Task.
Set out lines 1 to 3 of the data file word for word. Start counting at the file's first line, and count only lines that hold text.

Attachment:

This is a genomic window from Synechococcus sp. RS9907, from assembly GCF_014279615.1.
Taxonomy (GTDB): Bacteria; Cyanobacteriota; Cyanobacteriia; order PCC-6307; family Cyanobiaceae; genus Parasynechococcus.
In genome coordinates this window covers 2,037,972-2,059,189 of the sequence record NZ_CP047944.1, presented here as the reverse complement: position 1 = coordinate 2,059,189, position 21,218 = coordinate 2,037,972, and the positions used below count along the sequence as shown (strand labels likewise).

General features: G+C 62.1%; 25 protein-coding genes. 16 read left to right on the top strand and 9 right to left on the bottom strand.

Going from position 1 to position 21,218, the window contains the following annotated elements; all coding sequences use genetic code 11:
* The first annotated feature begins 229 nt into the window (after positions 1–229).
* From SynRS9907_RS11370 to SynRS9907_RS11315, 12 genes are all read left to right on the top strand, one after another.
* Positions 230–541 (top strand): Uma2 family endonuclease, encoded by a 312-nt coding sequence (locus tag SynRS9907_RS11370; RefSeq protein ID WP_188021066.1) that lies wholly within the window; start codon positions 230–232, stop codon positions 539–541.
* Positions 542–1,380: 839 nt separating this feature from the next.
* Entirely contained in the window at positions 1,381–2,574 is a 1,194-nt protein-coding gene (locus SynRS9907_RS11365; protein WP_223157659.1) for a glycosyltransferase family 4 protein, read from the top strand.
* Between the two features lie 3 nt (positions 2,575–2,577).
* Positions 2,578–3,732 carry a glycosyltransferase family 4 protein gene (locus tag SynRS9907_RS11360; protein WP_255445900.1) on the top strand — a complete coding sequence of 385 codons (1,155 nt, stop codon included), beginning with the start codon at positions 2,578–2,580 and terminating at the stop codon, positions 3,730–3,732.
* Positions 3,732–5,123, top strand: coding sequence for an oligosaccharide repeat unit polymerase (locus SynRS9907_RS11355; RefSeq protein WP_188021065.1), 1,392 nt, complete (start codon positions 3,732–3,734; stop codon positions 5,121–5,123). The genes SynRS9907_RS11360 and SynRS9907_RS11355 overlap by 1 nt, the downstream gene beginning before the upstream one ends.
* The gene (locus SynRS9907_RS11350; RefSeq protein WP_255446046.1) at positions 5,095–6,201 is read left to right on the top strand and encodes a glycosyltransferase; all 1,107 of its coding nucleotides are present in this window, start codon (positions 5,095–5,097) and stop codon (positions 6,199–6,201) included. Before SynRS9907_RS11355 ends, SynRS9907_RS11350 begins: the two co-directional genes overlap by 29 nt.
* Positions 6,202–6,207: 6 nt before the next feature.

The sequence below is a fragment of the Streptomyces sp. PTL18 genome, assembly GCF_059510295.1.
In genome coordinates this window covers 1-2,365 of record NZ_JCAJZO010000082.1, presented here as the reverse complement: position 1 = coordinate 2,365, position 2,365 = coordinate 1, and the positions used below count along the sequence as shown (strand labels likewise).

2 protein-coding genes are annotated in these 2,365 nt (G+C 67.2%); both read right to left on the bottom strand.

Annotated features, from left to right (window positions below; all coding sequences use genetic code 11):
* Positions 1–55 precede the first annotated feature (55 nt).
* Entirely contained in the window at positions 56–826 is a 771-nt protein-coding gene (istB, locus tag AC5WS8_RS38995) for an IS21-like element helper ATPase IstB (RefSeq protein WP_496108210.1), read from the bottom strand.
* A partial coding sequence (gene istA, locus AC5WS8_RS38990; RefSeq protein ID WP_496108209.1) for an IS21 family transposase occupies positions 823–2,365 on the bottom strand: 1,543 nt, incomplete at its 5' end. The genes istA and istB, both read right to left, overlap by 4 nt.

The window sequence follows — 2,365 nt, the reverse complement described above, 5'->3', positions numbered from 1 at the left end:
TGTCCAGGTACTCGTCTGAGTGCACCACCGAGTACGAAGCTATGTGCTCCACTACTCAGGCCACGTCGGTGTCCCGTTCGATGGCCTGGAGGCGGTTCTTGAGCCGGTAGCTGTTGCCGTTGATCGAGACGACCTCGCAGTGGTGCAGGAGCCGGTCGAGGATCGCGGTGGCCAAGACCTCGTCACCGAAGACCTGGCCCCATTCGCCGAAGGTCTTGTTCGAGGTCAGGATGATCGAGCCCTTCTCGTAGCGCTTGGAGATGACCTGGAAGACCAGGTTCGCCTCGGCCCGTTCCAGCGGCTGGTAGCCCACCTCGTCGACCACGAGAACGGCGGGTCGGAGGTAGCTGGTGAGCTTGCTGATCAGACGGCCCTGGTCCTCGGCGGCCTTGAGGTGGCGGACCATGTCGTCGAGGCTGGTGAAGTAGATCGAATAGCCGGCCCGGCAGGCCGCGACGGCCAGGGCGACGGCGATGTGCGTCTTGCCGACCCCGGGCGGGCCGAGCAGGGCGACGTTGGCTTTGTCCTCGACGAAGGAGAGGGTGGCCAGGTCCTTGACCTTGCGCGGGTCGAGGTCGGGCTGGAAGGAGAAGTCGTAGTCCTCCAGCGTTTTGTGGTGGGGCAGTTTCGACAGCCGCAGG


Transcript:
This is a genomic window from Synechococcus sp. RS9907, from assembly GCF_014279615.1.
Taxonomy (GTDB): Bacteria; Cyanobacteriota; Cyanobacteriia; order PCC-6307; family Cyanobiaceae; genus Parasynechococcus.
In genome coordinates this window covers 2,037,972-2,059,189 of the sequence record NZ_CP047944.1, presented here as the reverse complement: position 1 = coordinate 2,059,189, position 21,218 = coordinate 2,037,972, and the positions used below count along the sequence as shown (strand labels likewise).